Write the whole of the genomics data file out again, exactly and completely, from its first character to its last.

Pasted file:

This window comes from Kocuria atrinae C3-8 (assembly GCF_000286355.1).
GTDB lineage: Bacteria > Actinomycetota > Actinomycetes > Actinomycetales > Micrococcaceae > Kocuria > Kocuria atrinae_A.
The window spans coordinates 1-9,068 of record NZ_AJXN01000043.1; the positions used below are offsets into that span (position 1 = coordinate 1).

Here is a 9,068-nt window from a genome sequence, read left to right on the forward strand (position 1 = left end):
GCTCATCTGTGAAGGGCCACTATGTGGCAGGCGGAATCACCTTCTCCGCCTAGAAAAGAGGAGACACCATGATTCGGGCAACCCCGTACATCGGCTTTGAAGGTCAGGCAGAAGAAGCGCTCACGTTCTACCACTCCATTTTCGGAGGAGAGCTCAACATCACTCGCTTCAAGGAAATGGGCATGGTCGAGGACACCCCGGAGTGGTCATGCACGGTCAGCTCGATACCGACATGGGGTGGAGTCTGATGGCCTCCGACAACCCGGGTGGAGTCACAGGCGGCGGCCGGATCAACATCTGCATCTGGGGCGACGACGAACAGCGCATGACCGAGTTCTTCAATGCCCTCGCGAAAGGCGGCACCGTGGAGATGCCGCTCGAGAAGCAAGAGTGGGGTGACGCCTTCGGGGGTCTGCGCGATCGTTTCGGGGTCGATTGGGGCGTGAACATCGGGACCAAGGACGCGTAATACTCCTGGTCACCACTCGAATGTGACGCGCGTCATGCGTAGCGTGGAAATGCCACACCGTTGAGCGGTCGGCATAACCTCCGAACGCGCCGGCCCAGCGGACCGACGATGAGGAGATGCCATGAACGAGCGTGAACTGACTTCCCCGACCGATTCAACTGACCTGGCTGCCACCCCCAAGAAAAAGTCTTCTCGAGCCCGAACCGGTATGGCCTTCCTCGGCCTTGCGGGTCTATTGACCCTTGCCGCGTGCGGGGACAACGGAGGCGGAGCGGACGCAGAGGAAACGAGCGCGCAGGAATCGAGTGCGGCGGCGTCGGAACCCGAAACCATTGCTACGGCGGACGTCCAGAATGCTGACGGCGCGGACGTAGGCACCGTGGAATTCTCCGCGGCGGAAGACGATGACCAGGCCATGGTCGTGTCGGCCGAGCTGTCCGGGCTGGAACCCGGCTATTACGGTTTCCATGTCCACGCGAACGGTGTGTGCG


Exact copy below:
This window comes from Kocuria atrinae C3-8 (assembly GCF_000286355.1).
GTDB lineage: Bacteria > Actinomycetota > Actinomycetes > Actinomycetales > Micrococcaceae > Kocuria > Kocuria atrinae_A.
The window spans coordinates 1-9,068 of record NZ_AJXN01000043.1; the positions used below are offsets into that span (position 1 = coordinate 1).

Here is a 9,068-nt window from a genome sequence, read left to right on the forward strand (position 1 = left end):
GCTCATCTGTGAAGGGCCACTATGTGGCAGGCGGAATCACCTTCTCCGCCTAGAAAAGAGGAGACACCATGATTCGGGCAACCCCGTACATCGGCTTTGAAGGTCAGGCAGAAGAAGCGCTCACGTTCTACCACTCCATTTTCGGAGGAGAGCTCAACATCACTCGCTTCAAGGAAATGGGCATGGTCGAGGACACCCCGGAGTGGTCATGCACGGTCAGCTCGATACCGACATGGGGTGGAGTCTGATGGCCTCCGACAACCCGGGTGGAGTCACAGGCGGCGGCCGGATCAACATCTGCATCTGGGGCGACGACGAACAGCGCATGACCGAGTTCTTCAATGCCCTCGCGAAAGGCGGCACCGTGGAGATGCCGCTCGAGAAGCAAGAGTGGGGTGACGCCTTCGGGGGTCTGCGCGATCGTTTCGGGGTCGATTGGGGCGTGAACATCGGGACCAAGGACGCGTAATACTCCTGGTCACCACTCGAATGTGACGCGCGTCATGCGTAGCGTGGAAATGCCACACCGTTGAGCGGTCGGCATAACCTCCGAACGCGCCGGCCCAGCGGACCGACGATGAGGAGATGCCATGAACGAGCGTGAACTGACTTCCCCGACCGATTCAACTGACCTGGCTGCCACCCCCAAGAAAAAGTCTTCTCGAGCCCGAACCGGTATGGCCTTCCTCGGCCTTGCGGGTCTATTGACCCTTGCCGCGTGCGGGGACAACGGAGGCGGAGCGGACGCAGAGGAAACGAGCGCGCAGGAATCGAGTGCGGCGGCGTCGGAACCCGAAACCATTGCTACGGCGGACGTCCAGAATGCTGACGGCGCGGACGTAGGCACCGTGGAATTCTCCGCGGCGGAAGACGATGACCAGGCCATGGTCGTGTCGGCCGAGCTGTCCGGGCTGGAACCCGGCTATTACGGTTTCCATGTCCACGCGAACGGTGTGTGCG